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9/11 mourners

Relatives of victims touch the 9/11 Memorial in New York City on September 11, 2022, the 21st anniversary of the terrorist attacks. (Photo: Yuki Iwamura/AFP via Getty Images)

Progressive Lawmakers Mark 9/11 With Calls to 'Do Better and Learn From Our Mistakes'

"We must end endless wars, close Guantánamo, and abandon unconstitutional surveillance and discriminatory policy," said the Congressional Progressive Caucus.

Jessica Corbett

Amid remembrances for all those killed at the World Trade Center, Pentagon, and a field in Pennsylvania 21 years ago Sunday, some progressives U.S. lawmakers also renewed calls to learn from the so-called "War on Terror" and discriminatory policies that followed the terrorist attacks.

"In the wake of 9/11, some government leaders chose fear and hate over healing."

"21 years ago we lost thousands of lives in the devastating 9/11 attacks," tweeted Congressman Jamaal Bowman (D-N.Y.). "Let's remember those who we have lost, but also remember how it sparked intense Islamophobia and hatred in our country. We must continue to do better and learn from our mistakes."

The Congressional Progressive Caucus (CPC) said in a series of tweets that "today, we're thinking of all whose lives were changed that day: families grieving the loved ones taken from them, as well as communities targeted with hate and harassment for their race, religion, or national origin."

Noting that the U.S. government responded to the attacks with "two long-term military campaigns, torture, and countless civil rights and liberties violations of Arab, Muslim, Middle Eastern, Sikh, and South Asian people," the CPC declared that "we must end endless wars, close Guantánamo, and abandon unconstitutional surveillance and discriminatory policy."

Congresswoman Pramila Jayapal (D-Wash.), who chairs the CPC, shared that "9/11 is when my path into activism and organizing truly began. So much changed that day, and so much has happened in the intervening two decades but our work still continues."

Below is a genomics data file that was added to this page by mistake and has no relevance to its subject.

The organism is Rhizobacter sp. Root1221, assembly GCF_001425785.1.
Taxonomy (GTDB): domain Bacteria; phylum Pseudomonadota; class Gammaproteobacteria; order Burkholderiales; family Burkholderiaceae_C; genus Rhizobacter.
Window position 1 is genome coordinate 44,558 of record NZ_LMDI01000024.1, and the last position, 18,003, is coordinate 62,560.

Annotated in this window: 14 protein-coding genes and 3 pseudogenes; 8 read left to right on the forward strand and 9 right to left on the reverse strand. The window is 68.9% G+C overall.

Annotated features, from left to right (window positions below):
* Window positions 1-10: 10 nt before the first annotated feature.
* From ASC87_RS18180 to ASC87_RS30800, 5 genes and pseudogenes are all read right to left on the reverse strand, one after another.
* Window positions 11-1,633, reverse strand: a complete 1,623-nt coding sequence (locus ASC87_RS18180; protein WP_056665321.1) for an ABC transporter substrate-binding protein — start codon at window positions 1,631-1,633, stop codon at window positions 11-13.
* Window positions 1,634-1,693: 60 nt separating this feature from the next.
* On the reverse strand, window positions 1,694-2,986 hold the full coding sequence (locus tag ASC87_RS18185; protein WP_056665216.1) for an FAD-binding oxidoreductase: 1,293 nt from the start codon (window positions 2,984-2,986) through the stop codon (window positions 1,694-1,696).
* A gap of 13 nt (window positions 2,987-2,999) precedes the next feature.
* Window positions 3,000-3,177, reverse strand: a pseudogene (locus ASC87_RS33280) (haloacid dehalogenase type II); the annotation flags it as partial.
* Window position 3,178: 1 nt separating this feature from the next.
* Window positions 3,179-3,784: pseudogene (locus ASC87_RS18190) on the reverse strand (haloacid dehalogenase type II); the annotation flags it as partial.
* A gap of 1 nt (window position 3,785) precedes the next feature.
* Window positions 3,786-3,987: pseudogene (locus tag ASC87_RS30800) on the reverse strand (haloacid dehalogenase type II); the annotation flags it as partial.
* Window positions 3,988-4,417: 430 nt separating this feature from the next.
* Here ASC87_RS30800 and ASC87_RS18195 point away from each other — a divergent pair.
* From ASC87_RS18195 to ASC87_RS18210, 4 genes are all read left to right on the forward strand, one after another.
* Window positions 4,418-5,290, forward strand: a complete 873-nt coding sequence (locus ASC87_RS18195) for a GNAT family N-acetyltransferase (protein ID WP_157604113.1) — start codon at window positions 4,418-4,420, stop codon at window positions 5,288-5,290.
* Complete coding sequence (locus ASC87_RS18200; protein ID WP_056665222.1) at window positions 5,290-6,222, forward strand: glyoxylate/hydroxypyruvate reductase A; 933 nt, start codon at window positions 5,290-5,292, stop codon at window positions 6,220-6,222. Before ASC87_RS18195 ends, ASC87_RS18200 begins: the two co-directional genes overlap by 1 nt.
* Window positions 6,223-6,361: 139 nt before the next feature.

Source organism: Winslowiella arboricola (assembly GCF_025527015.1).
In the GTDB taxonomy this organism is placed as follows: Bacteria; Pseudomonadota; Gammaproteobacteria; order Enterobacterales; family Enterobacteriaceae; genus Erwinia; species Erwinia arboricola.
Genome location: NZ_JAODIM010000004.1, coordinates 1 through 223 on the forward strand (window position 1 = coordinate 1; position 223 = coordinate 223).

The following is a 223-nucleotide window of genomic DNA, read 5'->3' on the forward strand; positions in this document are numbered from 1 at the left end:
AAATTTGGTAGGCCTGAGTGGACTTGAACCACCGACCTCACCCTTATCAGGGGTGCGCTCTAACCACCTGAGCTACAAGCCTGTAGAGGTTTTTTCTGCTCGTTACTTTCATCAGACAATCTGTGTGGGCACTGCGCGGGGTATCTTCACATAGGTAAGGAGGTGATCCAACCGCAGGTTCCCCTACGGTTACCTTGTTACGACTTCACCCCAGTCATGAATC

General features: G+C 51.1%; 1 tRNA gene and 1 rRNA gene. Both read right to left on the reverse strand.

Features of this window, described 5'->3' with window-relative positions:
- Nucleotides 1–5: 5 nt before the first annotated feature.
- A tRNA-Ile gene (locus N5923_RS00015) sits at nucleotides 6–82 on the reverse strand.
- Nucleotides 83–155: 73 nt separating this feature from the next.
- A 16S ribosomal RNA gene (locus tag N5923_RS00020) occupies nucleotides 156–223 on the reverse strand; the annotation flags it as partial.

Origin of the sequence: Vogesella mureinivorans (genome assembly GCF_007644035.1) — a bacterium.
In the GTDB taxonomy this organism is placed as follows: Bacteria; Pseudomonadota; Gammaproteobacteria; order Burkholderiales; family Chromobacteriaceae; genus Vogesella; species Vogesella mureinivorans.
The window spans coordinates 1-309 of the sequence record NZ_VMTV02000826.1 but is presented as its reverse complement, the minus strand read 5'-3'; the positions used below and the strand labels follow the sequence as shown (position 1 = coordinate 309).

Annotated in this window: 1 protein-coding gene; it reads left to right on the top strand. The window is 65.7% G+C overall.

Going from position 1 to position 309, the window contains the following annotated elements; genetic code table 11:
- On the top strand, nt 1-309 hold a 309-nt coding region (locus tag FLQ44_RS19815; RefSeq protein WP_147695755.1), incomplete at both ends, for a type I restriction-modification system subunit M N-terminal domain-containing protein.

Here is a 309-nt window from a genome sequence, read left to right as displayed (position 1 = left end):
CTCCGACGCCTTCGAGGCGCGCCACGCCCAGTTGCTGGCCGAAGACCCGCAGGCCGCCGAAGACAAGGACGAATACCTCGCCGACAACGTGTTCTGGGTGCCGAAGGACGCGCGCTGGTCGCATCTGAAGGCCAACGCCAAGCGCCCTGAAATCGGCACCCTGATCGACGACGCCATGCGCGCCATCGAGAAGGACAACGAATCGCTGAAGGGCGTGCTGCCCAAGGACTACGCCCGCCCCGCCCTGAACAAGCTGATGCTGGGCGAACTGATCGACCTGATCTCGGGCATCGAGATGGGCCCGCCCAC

"Today we must remember the communities right here at home that suffered so much—not only through the terrorist attacks that affected every American's psyche, but also the hate, discrimination, and erosion of civil liberties they had to endure," she stressed.

Jayapal also pointed to the resolution she introduced on September 10, 2021 with Reps. Judy Chu (D-Calif.), Ilhan Omar (D-Minn.), Rashida Tlaib (D-Mich.) to acknowledge what Arab, Muslim, Middle Eastern, South Asian, and Sikh communities nationwide have endured post-9/11 and offer recommendations to support those affected.

Lakshmi Sridaran, executive director of South Asian Americans Leading Together—one of the dozens of groups that backed the effort—said last year that "we are hopeful that this resolution will center the accountability of members of Congress to rescind the policies of the War on Terror and truly ensure the safety of all communities of color."

In a nearly 15-minute speech at the Pentagon Sunday, President Joe Biden also acknowledged the discrimination some people in the United States faced after the 2001 attacks.

"A true sense of national unity," he said, "that's the greatest lesson of September 11th—not that we will never again face a setback, but that in the moment of great unity we also had to face down the worst impulses: fear, violence, recrimination directed against Muslim Americans as well as Americans of Middle Eastern and South Asian heritage."

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